Dark Reading is part of the Informa Tech Division of Informa PLC

This site is operated by a business or businesses owned by Informa PLC and all copyright resides with them.Informa PLC's registered office is 5 Howick Place, London SW1P 1WG. Registered in England and Wales. Number 8860726.

Risk

A Cybercriminal's Shopping List

Credit card data can be purchased for as little as $1.50; DDoS attacks cost $50 for 24 hours

Are you ready to get started as a fraudster? You might be able to do a fair amount of damage with just the money you have in your wallet right now.

According to cybercrime market data scheduled to be published by EMC's RSA Security unit on Monday, the cost of behaving badly online is becoming more affordable than ever.

For example, fraudsters can obtain credit card (CVV2) data for around $1.50 to $3, according to RSA. Social Security numbers and dates of birth can be obtained for about the same price. "Full" data sets -- including the consumer's online banking credentials (e.g., username and password), mailing address, card number, CVV2 code, card's expiration date, data of birth, and SSN -- go for $5 to $20.

Online banking accounts can be purchased for $50 to $1,000 per account, depending on the account type and balance, according to the RSA data. A distributed denial of service (DDoS) attack service costs about $50 for each 24 hours when launched at a single target.

Want to really get into the business? "Bulletproof" hosting services -- the hosting of malicious content on law enforcement-resistant platforms -- can be leased for as little as $87 to $179 a month, according to RSA. A Zeus Trojan kit goes for $3,000 to $4,000.

"A cybercriminal can procure credit card data for as little as the price of a latt," RSA says in its report. "What may seem marginal enough at first sight may carry the potential for heavy losses to consumers, banks, and credit card associations involved.

"Various fraud products and services are sold in the underground for not more than $50, but can be associated with the loss of thousands of dollars in the end," RSA continues. "Worse yet, in the case of consumers, one can never put a price tag on the loss of privacy.

"Even when looking at the relatively high price of Trojans, which may cost up to thousands of dollars per kit, the initial cost is not very telling of the massive damage and monetary losses it is capable of perpetrating in a rather short time span," RSA states.

Have a comment on this story? Please click "Discuss" below. If you'd like to contact Dark Reading's editors directly, send us a message.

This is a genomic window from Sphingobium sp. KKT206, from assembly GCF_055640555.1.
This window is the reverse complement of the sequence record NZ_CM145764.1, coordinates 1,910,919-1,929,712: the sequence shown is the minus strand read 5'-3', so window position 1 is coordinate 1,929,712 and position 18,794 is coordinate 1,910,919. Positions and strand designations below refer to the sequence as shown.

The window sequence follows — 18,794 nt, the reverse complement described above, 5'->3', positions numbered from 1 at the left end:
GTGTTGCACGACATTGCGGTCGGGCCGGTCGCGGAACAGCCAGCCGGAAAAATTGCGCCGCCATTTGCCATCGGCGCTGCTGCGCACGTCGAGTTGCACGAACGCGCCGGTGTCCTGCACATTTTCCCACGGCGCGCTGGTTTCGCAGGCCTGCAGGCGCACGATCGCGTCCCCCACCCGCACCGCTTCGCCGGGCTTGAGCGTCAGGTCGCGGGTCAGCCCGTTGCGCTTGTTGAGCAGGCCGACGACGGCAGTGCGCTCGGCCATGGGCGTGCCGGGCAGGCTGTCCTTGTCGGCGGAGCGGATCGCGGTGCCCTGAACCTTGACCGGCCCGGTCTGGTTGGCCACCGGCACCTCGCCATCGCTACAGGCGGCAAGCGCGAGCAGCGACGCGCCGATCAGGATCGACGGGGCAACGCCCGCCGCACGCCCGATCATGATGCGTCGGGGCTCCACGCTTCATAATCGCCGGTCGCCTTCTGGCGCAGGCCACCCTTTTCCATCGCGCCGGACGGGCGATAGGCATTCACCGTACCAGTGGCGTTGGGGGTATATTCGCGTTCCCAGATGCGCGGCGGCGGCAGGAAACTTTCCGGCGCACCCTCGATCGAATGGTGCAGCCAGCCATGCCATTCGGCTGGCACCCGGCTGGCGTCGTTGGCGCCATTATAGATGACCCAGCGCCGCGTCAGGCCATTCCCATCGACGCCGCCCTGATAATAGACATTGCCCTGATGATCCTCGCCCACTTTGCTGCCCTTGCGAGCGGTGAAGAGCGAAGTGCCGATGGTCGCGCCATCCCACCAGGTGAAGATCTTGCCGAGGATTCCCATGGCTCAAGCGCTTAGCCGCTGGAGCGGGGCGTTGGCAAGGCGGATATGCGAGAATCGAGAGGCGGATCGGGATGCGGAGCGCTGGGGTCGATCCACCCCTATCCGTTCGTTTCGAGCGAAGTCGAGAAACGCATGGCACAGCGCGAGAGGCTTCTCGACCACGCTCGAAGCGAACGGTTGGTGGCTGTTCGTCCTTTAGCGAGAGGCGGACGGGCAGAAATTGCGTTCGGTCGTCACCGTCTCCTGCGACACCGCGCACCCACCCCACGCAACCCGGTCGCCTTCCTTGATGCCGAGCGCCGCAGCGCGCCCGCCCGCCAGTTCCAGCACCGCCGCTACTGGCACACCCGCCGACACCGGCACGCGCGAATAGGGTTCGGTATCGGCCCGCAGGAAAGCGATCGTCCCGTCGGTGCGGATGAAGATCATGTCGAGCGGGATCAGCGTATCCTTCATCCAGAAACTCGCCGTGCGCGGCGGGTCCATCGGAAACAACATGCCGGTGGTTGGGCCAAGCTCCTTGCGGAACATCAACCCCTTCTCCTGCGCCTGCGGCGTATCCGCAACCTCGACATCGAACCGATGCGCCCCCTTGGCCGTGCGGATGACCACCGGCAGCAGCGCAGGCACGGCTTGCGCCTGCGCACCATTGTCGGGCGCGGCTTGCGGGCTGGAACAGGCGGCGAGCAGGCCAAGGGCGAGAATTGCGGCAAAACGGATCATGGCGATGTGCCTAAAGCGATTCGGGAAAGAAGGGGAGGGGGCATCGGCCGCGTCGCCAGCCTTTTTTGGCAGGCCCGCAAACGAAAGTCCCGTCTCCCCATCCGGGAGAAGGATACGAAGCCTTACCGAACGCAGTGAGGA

Tim Wilson is Editor in Chief and co-founder of Dark Reading.com, UBM Tech's online community for information security professionals. He is responsible for managing the site, assigning and editing content, and writing breaking news stories. Wilson has been recognized as one ... View Full Bio

Comment  | 
Print  | 
More Insights
Comments
Newest First  |  Oldest First  |  Threaded View
AI Is Everywhere, but Don't Ignore the Basics
Howie Xu, Vice President of AI and Machine Learning at Zscaler,  9/10/2019
Fed Kaspersky Ban Made Permanent by New Rules
Dark Reading Staff 9/11/2019
Register for Dark Reading Newsletters
White Papers
Video
Cartoon Contest
Current Issue
7 Threats & Disruptive Forces Changing the Face of Cybersecurity
This Dark Reading Tech Digest gives an in-depth look at the biggest emerging threats and disruptive forces that are changing the face of cybersecurity today.
Flash Poll
The State of IT Operations and Cybersecurity Operations
The State of IT Operations and Cybersecurity Operations
Your enterprise's cyber risk may depend upon the relationship between the IT team and the security team. Heres some insight on what's working and what isn't in the data center.
Twitter Feed
Dark Reading - Bug Report
Bug Report
Enterprise Vulnerabilities
From DHS/US-CERT's National Vulnerability Database
CVE-2019-4147
PUBLISHED: 2019-09-16
IBM Sterling File Gateway 2.2.0.0 through 6.0.1.0 is vulnerable to SQL injection. A remote attacker could send specially-crafted SQL statements, which could allow the attacker to view, add, modify or delete information in the back-end database. IBM X-Force ID: 158413.
CVE-2019-5481
PUBLISHED: 2019-09-16
Double-free vulnerability in the FTP-kerberos code in cURL 7.52.0 to 7.65.3.
CVE-2019-5482
PUBLISHED: 2019-09-16
Heap buffer overflow in the TFTP protocol handler in cURL 7.19.4 to 7.65.3.
CVE-2019-15741
PUBLISHED: 2019-09-16
An issue was discovered in GitLab Omnibus 7.4 through 12.2.1. An unsafe interaction with logrotate could result in a privilege escalation
CVE-2019-16370
PUBLISHED: 2019-09-16
The PGP signing plugin in Gradle before 6.0 relies on the SHA-1 algorithm, which might allow an attacker to replace an artifact with a different one that has the same SHA-1 message digest, a related issue to CVE-2005-4900.